The meter's automatic mode selection must work by first looking for a voltage. If one is found, then it must guess that I want to measure voltage. If no voltage is detected, then it must mean that I want to measure resistance.

In this case, when I try to measure the input voltage, the meter must not be detecting enough voltage to convince it to properly measure the right value. Therefore, it falls back to resistance and tells me some nonsense value. Looking at the specs of the meter I see it has a minimum voltage of 0.8 volts. If my output voltage is 4.5 volts, and the gain of the amplifier is 150, then the input voltage should be around 0.03. That's way below the minimum voltage this meter can detect.

It never occurred to me to consider this bit of fine print. I'm not sure what role this meter is optimized for, but it's probably not designed for hobby electronics where one may deal with small voltages. That's my guess anyway.

I've since ordered a KAIWEETS HT118A, which is also relatively low costs, and generally receives a good bit of praise on YouTube. This is probably the meter I should have bought in the first place.

The mystery of my audio amplifier's gain is going to have to wait for another day. But the lesson on respecting fine print has been learned today.

Wednesday, March 22, 2023

But Does It Amplify Audio?

I've finished building the first stage of my Elenco AM/FM radio kit, which is an audio amplifier. The build instructions now recommend a series of tests using a multi-meter, audio generator and oscilloscope. While I'm all for doing these formal tests, I couldn't help but take a detour and try my own more casual experiment.

Here's my thinking: if I've built an audio amplifier, doesn't that mean it should amplify audio? That is, if it I take an audio signal from my cellphone's headphone jack, shouldn't I be able to hear it over the speaker? I really wanted to find out.

I picked up a set of these audio jack adapters that allow you to connect arbitrary wires to any 3.5mm headphone jack. Using a bit of hookup wire and some alligator clips, I connected one lead of the headphone cable to ground , and the other lead to the audio amplifier's input.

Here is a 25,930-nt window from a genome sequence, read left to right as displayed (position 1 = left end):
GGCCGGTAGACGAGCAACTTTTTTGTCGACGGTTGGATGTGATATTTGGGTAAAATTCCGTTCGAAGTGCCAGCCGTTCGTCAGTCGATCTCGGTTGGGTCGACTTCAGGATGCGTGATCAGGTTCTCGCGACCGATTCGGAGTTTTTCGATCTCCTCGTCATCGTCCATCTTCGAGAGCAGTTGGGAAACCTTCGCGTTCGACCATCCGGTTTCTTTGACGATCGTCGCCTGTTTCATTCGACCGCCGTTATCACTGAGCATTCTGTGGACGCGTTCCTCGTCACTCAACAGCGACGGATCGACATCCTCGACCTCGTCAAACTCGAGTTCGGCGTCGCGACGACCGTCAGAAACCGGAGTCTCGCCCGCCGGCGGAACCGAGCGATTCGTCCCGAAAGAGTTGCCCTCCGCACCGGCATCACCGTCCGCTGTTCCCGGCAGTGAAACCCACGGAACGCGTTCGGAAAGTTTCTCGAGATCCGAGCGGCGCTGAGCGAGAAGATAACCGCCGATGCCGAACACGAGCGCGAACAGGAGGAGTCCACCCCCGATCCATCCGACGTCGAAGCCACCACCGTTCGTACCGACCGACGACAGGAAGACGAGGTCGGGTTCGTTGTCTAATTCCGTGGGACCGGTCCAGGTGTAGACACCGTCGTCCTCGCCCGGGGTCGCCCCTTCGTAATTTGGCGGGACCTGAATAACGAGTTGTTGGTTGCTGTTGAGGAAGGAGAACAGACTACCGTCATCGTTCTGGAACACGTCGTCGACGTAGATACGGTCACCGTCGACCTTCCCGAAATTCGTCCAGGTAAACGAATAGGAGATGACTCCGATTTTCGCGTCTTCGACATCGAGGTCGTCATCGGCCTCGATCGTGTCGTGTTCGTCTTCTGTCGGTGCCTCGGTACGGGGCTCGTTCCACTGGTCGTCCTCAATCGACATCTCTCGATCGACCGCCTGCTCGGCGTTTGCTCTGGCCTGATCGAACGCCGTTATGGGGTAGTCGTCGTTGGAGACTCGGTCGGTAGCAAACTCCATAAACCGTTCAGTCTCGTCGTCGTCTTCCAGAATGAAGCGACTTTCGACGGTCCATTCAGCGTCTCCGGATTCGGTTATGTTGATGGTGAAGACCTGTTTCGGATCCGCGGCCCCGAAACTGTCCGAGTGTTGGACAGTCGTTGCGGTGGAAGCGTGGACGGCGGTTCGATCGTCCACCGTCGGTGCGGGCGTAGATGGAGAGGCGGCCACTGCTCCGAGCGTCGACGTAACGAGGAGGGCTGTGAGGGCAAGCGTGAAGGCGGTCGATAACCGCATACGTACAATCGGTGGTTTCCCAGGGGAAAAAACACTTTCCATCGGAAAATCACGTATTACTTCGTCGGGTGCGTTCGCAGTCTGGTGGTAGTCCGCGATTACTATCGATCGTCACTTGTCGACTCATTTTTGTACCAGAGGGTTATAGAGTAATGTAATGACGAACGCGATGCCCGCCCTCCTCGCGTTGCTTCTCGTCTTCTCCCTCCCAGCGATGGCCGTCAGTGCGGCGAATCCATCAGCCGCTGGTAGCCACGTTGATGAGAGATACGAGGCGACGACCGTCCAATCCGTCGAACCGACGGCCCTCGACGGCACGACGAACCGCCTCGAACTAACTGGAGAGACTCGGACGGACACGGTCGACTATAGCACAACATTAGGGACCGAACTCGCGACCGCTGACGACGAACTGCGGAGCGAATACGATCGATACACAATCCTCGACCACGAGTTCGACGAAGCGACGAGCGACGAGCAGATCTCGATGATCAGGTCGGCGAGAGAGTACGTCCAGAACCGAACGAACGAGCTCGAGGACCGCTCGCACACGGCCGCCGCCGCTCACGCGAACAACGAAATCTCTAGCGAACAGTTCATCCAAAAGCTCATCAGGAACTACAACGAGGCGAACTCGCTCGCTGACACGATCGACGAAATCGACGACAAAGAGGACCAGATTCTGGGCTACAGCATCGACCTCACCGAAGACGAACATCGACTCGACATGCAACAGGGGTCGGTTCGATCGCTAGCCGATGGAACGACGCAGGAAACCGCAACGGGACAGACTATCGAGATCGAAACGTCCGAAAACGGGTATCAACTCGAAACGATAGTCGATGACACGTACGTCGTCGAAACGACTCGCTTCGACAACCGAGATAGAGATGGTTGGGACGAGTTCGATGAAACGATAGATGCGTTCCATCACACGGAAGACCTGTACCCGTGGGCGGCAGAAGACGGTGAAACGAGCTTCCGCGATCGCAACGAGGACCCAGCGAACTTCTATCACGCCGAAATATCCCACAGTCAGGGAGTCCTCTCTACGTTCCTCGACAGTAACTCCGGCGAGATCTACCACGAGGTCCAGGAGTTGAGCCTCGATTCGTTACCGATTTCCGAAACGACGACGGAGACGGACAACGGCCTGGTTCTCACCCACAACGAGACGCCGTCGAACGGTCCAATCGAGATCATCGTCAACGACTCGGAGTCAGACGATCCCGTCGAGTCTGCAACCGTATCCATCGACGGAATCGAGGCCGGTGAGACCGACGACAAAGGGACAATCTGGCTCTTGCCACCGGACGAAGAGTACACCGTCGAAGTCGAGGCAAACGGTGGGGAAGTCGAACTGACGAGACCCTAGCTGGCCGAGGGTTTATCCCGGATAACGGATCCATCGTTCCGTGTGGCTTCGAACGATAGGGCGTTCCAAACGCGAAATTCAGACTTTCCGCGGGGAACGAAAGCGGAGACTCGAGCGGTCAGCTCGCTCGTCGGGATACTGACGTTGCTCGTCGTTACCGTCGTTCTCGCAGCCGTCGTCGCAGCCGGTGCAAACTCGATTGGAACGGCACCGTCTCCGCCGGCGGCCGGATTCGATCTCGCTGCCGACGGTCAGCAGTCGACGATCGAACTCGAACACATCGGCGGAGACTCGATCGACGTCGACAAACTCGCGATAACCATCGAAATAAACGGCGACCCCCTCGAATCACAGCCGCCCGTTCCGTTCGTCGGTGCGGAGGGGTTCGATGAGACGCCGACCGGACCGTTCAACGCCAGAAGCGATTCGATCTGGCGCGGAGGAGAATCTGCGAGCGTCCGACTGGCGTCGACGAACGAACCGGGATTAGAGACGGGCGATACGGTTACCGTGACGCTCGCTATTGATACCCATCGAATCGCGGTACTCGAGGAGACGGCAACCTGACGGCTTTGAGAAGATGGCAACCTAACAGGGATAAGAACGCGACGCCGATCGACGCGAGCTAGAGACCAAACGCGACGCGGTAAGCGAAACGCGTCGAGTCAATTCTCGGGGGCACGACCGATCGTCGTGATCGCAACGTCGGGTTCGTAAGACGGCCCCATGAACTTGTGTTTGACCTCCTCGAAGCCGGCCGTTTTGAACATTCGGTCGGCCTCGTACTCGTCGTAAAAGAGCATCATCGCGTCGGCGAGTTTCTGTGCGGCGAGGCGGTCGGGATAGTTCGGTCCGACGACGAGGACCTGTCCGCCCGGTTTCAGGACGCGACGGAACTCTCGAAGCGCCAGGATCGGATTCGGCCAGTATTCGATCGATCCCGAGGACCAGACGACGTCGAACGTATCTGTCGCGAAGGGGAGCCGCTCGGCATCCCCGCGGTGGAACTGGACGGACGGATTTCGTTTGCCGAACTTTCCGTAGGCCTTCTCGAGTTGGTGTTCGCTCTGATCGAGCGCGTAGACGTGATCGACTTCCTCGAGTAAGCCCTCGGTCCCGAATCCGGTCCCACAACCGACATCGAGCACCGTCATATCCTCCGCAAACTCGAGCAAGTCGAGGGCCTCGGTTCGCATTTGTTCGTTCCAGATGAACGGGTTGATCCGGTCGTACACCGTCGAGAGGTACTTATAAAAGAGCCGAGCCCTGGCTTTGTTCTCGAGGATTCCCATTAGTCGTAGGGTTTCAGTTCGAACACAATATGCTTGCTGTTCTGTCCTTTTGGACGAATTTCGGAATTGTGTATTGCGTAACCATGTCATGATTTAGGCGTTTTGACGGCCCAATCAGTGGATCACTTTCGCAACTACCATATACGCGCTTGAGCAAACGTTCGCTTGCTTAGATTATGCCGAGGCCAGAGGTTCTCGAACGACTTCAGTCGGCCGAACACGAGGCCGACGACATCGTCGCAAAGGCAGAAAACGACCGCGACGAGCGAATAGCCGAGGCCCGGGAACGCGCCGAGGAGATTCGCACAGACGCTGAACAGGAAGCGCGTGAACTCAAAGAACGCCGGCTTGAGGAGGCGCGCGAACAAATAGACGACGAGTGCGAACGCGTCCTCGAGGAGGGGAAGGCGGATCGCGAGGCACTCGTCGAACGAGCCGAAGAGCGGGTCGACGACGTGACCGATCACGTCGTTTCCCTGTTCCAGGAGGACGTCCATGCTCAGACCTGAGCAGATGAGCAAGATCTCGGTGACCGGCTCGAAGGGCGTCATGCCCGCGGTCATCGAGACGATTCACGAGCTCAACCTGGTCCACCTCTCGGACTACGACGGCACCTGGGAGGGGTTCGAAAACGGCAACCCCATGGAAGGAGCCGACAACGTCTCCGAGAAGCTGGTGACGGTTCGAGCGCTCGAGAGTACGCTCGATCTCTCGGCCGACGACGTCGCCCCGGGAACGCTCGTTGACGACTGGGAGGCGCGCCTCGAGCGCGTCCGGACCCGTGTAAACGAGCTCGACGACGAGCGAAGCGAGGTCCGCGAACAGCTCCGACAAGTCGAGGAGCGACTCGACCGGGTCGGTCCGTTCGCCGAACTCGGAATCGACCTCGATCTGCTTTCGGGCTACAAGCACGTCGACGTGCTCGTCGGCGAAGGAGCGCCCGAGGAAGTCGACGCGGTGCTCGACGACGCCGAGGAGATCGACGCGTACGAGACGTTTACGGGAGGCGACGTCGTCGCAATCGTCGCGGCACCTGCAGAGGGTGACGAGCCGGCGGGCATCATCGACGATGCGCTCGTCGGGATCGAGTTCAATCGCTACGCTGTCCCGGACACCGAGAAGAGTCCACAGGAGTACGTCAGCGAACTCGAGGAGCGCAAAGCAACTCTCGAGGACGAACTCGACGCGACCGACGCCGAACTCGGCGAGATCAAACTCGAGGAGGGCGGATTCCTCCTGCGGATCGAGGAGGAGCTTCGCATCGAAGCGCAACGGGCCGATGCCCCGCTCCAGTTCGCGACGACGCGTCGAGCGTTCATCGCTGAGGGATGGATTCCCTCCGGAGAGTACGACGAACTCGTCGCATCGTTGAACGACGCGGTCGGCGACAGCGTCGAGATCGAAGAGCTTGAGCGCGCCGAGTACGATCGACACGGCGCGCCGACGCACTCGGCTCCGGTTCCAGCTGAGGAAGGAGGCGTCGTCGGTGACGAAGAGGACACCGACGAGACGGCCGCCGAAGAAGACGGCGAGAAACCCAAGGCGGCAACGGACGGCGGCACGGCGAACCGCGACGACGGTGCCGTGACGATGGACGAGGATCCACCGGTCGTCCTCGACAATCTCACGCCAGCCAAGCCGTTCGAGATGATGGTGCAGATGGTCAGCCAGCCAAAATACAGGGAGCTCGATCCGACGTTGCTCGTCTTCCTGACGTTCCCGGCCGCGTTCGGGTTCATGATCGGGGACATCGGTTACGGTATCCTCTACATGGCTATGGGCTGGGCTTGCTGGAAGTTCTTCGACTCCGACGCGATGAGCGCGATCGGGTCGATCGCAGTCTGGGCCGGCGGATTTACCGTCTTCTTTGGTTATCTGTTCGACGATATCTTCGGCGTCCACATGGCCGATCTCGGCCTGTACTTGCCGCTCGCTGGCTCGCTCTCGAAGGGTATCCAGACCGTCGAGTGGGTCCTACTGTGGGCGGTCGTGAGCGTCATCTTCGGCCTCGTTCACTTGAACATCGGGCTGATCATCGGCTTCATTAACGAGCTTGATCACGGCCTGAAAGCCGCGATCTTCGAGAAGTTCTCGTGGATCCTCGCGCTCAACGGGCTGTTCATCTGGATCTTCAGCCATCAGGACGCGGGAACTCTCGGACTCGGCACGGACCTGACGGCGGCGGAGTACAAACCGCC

On my cell phone, I switched over to YouTube and hit play on a video. I then cautiously turned on the radio, increasing the volume every so slightly. And....

Success! I could hear the cellphone's video playing through the radio's audio amplifier. Whoo! I'm #1, I'm #1!

To anyone with even a bit of electronics experience, I'm sure you're shaking you're head. I'm using an audio amplifier to amplify audio; of course it works. And technically, I didn't even build the audio amplifier. All I did was wire in an audio amplifier chip (an LM386N) to a speaker with a few resistors and capacitors to help it out.  But still, to have my mental model match up to hardware I've personally built was quite a rush!

Next up: I'll get a bit more technical and the measure gain of the amplifier I've built. This is fun!

Monday, March 20, 2023

Lessons from the Electronics Bench: Trust Nothing.

I've finished building the first stage of my Elenco AM/FM radio kit. One of the key features of the Eleneco kit is that it comes with instructions for testing each module that you've built. This helps ensure you don't get too far along in the build process before discovering issues. More importantly, it helps ensure that you understand what you're actually building, which for me is what this exercise is all about.

One of the first tests I was supposed to run was the 'Output Bias Test.' Basically, you pop in the battery and turn the radio on. You then check the voltage coming out of the audio amplifier I just built.

Even as a electronics novice I could appreciate that this test was confirming that at least power was flowing through the radio.

I grabbed a random 9 volt battery from our battery pile. I plugged it in. I turned on the radio and used my volt meter to test the output. Nothing.

I didn't panic.

I looked over the circuit and realized I'd never installed the IC amplifier into the IC socket. I did this and repeated the test. Still nothing.

I looked over the circuit, all seemed fine. Then it hit me: I bet this random battery is dead. I poked around and found a sealed package of Duracell, 9 volt batteries. Now we were talking. I popped one of those into the radio.

Nothing. The volt meter still read 0.


If this were a software problem I'd debug it by picking something that I knew was true and confirming that it was so. I knew very little about the circuit I'd just soldered together, but I did know that a 9 volt battery should be spewing out 9 volts. So I tested the batteries.

The first, sketchy battery, was indeed dead. It read 1 volt when I measured it with my volt meter. To my surprise, the second battery wasn't much better: it was brand new, but read only 4 volts.

I grabbed another from the package and tested it: 8.8 volts. That seemed better. I put that battery in the radio and turned it on. A got a hum from the speaker! And check it out, here's my volt reading from the audio amplifier's output:

The manual says that my meter should read between 3 and 6 volts. My meter read 4.34. Success!

Lesson learned: Trust Nothing.

Before you boycott Duracell, take a closer look at the above pic. The expiration date of my new-in-box battery was 2020. Yikes, those are ancient. No wonder the first was a dud. Onward!

Friday, March 17, 2023

Who Needs Cherry Blossoms? Some Love for Flowering Magnolias